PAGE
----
Days and Lives :: Suffering

Prisoner: Alexander Dolgun

“If you made your norm you were given basic ration, known as 100 per cent, and this was sufficient to keep you going. If you dropped below your norm, you got a lower ration. With lower rations you would be too weak to maintain whatever percentage of the norm you had been achieving, and so your ration would be lowered again. Finally it would be reduced to the starvation ration. At that point, without some supplementary food, a prisoner would simply starve to death. The food was scarce unless you were ingenious, and even then it lacked vitamins. Vitamin-deficiency diseases like scurvy and pellagra were common and sometimes fatal.”

By a Stove

Cold

Gulag prisoners worked in some of the harshest inhabited climatic environments on the planet, whether north of the Arctic Circle or deep in the taiga and steppe of Siberia and Central Asia. Prisoners were frequently forced to work outside in temperatures of -30 to -40 degrees Celsius (-22 to -40 degrees Fahrenheit) with extreme winds.

In this excerpt from the documentary film Red Flag, former Gulag inmate Mikhail Mindlin recalls the cold and hunger of his imprisonment.

Movie Transcription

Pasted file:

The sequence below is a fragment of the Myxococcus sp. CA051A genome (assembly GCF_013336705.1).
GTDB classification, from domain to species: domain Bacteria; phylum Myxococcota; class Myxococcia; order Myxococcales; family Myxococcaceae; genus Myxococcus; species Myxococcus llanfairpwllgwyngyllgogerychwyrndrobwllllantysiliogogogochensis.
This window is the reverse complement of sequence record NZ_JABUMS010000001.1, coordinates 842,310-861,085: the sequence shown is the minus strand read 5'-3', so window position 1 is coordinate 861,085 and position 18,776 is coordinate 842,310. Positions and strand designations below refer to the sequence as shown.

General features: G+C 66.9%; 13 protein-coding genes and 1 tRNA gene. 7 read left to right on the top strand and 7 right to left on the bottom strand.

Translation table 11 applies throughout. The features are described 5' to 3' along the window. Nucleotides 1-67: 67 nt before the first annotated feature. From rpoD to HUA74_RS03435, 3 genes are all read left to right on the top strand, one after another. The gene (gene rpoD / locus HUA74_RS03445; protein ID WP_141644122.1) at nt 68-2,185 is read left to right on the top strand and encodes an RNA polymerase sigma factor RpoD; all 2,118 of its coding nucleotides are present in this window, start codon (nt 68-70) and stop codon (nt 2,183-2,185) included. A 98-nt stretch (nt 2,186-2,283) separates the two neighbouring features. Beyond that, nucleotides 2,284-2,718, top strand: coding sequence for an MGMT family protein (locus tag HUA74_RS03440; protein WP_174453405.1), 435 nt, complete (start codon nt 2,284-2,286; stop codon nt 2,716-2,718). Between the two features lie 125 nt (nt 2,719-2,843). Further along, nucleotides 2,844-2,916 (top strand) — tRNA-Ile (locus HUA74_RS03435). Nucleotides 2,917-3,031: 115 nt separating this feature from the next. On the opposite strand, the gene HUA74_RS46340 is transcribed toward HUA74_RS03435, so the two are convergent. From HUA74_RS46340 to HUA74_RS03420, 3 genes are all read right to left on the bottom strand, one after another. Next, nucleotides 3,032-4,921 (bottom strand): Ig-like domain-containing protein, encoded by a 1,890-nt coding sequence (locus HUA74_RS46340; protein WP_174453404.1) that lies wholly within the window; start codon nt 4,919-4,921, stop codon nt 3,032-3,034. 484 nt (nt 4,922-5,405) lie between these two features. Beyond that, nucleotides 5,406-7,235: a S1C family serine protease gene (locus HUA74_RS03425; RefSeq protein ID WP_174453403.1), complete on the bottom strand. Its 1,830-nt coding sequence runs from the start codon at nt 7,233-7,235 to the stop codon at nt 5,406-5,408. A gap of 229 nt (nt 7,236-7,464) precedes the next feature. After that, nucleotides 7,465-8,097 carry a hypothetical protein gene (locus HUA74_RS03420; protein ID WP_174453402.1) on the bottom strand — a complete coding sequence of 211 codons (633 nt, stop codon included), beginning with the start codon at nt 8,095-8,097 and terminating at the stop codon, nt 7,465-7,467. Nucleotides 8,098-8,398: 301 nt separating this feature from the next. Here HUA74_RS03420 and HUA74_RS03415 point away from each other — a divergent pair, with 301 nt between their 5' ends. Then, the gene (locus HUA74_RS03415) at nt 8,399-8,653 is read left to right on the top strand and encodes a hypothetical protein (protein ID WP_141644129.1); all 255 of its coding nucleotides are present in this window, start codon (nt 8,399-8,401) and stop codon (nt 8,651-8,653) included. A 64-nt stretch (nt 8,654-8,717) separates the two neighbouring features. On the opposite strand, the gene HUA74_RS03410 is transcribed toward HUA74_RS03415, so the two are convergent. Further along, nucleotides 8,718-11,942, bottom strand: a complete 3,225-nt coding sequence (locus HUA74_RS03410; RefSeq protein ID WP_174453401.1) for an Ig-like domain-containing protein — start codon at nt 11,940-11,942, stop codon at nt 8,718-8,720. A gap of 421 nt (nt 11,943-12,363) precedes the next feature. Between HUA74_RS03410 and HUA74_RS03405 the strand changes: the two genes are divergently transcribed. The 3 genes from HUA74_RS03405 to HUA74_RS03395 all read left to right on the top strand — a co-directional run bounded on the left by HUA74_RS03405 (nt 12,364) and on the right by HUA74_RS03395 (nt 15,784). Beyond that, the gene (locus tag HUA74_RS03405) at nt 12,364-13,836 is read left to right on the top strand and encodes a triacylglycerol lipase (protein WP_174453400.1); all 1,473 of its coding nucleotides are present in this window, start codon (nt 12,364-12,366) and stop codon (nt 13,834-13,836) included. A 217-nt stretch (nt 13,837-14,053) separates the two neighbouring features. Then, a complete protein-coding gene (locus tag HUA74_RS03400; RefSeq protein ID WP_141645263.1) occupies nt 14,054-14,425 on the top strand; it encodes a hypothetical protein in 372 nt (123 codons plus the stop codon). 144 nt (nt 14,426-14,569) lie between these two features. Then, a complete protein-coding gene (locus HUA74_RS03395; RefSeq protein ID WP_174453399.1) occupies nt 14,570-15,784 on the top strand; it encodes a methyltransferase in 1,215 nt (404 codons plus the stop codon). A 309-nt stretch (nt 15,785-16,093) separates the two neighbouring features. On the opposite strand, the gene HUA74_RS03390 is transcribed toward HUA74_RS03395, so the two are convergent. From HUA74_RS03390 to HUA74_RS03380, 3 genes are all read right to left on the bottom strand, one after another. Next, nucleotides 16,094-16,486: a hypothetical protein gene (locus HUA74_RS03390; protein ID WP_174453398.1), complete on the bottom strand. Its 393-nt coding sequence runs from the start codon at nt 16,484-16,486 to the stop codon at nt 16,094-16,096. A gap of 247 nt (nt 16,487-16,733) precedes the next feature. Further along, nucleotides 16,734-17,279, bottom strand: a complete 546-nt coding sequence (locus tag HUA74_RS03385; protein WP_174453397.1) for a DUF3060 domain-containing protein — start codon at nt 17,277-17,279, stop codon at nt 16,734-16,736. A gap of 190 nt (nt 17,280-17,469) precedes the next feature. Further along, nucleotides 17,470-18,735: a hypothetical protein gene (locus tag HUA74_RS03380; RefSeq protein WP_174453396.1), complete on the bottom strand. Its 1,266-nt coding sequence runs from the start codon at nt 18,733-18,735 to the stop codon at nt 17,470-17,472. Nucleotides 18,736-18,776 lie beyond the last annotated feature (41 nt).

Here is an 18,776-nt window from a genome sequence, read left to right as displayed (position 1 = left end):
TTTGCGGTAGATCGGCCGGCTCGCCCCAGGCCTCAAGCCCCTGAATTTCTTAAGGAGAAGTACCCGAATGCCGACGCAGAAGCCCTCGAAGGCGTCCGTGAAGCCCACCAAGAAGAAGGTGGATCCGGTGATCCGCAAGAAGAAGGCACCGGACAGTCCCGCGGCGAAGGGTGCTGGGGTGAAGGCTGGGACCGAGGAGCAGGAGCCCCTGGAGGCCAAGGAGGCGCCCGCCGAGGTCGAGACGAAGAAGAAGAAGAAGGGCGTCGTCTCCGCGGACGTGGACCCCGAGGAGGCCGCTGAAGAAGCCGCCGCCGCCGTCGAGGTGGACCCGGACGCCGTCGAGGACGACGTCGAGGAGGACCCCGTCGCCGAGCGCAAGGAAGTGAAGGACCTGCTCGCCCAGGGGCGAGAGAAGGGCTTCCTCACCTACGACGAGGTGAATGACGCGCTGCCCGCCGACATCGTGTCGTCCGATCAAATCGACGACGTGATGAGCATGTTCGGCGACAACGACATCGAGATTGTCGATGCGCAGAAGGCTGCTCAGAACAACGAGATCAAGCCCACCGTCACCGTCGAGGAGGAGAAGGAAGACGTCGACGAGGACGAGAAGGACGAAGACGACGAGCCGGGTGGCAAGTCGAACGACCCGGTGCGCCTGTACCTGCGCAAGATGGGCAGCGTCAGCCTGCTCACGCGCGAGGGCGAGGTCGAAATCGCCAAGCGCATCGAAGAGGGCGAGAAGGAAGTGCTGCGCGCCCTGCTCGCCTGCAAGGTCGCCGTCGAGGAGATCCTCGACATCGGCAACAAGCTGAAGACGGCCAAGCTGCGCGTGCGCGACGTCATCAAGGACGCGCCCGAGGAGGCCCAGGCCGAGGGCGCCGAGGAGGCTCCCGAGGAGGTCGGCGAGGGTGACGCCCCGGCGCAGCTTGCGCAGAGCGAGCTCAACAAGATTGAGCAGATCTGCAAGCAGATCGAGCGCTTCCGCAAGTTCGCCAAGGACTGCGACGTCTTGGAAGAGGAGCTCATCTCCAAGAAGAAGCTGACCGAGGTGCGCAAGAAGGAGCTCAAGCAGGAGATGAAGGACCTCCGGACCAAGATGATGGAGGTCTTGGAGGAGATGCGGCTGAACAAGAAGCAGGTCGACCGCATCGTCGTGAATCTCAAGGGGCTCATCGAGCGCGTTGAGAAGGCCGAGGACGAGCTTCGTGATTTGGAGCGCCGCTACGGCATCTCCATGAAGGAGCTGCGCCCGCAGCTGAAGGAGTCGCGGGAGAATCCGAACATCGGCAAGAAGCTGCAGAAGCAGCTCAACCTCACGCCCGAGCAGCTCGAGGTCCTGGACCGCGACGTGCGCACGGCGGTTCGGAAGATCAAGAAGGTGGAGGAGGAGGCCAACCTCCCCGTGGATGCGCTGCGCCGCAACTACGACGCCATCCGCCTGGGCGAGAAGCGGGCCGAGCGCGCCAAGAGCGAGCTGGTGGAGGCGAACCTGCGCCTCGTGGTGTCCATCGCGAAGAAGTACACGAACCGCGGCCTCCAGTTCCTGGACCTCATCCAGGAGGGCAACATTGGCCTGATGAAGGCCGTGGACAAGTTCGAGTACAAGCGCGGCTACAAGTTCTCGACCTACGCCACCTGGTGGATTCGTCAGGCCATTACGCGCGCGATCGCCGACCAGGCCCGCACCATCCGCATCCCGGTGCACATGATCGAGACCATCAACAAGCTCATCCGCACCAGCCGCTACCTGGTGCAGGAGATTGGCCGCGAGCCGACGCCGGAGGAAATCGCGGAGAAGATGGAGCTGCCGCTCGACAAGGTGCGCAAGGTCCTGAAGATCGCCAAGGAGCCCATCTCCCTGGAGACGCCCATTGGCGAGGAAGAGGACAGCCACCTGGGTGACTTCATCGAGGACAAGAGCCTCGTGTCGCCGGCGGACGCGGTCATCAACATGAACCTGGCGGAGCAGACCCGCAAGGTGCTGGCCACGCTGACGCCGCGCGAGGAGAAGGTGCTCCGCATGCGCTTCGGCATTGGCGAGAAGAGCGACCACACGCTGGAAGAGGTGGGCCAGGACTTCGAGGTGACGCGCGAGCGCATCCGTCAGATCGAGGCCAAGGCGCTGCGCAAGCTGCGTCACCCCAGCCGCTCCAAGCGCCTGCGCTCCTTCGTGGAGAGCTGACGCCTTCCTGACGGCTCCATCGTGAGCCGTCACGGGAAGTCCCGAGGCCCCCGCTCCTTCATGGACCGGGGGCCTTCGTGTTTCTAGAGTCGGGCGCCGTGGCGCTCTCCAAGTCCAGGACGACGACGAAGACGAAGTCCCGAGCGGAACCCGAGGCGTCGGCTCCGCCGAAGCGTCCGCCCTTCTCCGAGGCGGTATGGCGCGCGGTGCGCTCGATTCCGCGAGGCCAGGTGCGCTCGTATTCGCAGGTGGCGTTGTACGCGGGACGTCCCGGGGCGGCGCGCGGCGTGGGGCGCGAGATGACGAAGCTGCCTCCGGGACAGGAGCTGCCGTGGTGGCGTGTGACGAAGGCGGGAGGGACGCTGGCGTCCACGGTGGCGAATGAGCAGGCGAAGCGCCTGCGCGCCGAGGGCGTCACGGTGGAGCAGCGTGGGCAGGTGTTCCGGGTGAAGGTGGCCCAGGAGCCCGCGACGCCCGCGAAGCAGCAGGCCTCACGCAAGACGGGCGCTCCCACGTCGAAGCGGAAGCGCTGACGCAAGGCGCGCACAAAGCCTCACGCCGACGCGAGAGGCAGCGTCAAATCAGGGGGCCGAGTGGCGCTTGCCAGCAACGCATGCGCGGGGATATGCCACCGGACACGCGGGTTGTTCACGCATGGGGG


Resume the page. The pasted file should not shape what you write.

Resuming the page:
Mikhail Mindlin "First I worked on the BAM railway, then in Kolyma. The important thing was not to die of hunger. They gave you balanda, a soup with just a few fishbones and some oats floating around. We drank from metal bowls. They gave us a ladle of balanda and a lump of bread. We could hardly work for the cold. If we didn’t move or work, we would have frozen. When someone wanted to relieve themselves, they had to take their mittens off. By the time they undid their trousers, their hands were frozen. As soon as they pulled it out, it froze. Many people had their parts amputated." "There were no injections or anything to reduce pain. They didn’t even have proper scalpels. When I was in the camp, they asked me to hold out my frostbitten foot. And with pliers, they just took chunks out. That was the treatment—the operation. It was considered that if you survived the first winter, you’d get through your sentence. Most people didn’t survive."